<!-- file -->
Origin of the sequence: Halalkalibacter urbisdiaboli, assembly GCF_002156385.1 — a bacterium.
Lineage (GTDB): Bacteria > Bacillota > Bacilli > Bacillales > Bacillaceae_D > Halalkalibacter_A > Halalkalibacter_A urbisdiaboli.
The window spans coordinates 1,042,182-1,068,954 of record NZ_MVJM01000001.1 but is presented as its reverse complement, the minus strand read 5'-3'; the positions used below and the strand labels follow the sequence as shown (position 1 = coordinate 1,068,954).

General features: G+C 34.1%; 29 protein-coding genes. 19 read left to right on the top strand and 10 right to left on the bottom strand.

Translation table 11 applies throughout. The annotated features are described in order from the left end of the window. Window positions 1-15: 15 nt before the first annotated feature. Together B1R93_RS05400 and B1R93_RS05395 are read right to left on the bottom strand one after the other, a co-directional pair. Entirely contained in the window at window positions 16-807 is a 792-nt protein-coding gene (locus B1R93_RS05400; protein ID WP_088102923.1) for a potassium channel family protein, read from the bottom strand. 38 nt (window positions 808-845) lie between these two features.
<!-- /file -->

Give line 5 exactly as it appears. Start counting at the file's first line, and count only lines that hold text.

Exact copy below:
Translation table 11 applies throughout. The annotated features are described in order from the left end of the window. Window positions 1-15: 15 nt before the first annotated feature. Together B1R93_RS05400 and B1R93_RS05395 are read right to left on the bottom strand one after the other, a co-directional pair. Entirely contained in the window at window positions 16-807 is a 792-nt protein-coding gene (locus B1R93_RS05400; protein ID WP_088102923.1) for a potassium channel family protein, read from the bottom strand. 38 nt (window positions 808-845) lie between these two features.